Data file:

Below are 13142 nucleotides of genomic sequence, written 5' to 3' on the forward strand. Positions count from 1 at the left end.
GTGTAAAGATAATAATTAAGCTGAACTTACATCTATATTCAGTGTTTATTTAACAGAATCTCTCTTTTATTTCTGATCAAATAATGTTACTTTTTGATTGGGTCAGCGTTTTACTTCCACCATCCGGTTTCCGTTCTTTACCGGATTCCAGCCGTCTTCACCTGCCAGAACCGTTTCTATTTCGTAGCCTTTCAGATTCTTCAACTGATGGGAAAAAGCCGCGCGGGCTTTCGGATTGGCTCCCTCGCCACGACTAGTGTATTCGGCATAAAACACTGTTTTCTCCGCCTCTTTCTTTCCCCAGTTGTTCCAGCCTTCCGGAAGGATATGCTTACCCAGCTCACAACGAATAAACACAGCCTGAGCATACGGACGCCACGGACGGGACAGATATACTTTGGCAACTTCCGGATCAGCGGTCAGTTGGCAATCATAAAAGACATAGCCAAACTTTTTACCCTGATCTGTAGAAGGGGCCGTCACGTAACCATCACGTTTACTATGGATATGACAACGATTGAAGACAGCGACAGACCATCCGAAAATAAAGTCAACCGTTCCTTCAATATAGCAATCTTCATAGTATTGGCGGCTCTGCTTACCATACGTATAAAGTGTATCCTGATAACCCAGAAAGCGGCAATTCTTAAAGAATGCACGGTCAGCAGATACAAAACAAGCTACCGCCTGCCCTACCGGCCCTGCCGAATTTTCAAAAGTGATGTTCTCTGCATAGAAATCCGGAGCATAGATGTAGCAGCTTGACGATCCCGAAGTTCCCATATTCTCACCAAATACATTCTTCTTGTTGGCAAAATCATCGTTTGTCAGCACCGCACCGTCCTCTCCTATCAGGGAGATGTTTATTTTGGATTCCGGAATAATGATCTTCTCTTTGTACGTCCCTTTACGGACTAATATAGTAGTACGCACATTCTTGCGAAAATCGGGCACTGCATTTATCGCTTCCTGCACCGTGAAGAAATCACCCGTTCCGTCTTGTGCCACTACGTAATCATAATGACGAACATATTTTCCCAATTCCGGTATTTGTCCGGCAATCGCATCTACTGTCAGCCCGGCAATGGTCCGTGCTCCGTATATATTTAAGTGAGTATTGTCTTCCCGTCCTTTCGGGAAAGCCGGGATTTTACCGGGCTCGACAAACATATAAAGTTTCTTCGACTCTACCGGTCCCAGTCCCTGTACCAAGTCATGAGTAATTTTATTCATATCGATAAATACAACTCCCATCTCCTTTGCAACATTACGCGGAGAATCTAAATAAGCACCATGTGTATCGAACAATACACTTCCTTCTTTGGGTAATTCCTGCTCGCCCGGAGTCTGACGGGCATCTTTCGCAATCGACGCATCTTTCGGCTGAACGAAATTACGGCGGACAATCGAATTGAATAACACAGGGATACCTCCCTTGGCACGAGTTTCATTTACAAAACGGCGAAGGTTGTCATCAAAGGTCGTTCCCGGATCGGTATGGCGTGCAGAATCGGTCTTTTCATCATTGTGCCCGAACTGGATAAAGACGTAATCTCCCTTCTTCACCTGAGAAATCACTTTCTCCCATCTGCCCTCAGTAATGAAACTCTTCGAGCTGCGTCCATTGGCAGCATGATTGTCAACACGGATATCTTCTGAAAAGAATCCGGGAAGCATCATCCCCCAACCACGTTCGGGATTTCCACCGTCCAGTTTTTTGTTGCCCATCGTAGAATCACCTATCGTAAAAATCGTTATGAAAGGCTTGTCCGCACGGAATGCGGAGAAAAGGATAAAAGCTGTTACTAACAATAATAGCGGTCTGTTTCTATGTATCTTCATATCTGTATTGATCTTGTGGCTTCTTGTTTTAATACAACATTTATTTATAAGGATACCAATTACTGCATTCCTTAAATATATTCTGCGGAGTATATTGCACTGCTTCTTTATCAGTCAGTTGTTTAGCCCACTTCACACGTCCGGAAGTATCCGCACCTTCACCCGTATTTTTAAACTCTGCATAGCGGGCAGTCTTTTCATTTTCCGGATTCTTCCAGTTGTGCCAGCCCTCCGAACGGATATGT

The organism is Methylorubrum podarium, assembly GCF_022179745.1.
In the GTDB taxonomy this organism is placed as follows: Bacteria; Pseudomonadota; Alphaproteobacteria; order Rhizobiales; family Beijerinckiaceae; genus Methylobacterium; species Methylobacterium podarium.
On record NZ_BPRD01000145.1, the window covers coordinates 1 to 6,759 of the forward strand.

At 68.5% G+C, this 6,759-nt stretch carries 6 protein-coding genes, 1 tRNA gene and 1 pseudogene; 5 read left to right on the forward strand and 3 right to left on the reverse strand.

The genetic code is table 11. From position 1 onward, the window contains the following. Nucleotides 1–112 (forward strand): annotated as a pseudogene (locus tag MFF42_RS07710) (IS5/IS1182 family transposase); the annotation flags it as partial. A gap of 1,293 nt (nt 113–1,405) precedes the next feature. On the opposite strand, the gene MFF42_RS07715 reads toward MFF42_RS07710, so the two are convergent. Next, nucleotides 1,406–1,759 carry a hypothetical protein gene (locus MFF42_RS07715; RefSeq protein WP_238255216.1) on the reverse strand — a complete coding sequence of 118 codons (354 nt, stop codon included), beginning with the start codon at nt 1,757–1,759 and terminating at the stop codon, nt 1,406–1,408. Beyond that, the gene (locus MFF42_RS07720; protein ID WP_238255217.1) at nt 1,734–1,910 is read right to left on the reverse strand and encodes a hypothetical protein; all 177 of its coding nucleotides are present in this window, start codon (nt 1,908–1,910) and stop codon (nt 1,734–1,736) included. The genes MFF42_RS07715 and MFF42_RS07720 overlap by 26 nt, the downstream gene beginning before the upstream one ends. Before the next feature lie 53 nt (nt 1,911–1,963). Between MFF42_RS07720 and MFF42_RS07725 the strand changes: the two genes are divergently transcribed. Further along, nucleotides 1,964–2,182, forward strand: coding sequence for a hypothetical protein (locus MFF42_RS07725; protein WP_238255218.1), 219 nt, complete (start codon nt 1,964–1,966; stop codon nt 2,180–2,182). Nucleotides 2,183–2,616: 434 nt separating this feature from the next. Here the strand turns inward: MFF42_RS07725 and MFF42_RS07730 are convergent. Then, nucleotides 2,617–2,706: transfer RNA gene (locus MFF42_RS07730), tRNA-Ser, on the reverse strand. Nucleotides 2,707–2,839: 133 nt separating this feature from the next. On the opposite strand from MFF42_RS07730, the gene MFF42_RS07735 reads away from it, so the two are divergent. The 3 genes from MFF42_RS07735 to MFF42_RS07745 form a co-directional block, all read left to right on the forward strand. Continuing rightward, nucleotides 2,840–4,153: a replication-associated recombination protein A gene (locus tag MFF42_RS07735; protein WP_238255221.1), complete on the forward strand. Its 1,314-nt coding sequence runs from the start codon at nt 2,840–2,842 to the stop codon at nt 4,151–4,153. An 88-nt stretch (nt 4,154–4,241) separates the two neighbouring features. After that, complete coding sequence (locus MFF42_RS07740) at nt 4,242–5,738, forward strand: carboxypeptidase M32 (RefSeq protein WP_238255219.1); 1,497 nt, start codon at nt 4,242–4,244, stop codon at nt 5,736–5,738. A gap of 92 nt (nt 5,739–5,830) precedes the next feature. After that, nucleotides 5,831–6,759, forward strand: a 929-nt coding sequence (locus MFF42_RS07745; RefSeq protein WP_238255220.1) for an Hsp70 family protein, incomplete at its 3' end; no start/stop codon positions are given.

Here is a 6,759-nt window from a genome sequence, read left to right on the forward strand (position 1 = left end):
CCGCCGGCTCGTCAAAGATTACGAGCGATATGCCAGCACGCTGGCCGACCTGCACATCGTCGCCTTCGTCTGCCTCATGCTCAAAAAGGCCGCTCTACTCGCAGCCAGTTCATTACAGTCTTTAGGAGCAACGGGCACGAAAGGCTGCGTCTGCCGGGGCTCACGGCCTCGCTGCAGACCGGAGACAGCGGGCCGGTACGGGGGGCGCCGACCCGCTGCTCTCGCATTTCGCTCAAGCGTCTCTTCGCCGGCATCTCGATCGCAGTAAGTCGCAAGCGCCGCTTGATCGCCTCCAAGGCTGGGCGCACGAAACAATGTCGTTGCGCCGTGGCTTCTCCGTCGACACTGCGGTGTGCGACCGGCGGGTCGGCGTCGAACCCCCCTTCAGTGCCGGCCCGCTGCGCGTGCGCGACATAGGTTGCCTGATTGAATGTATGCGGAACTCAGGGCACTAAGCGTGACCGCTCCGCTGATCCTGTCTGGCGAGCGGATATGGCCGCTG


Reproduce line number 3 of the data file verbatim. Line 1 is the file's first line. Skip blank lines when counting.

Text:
The organism is Methylorubrum podarium, assembly GCF_022179745.1.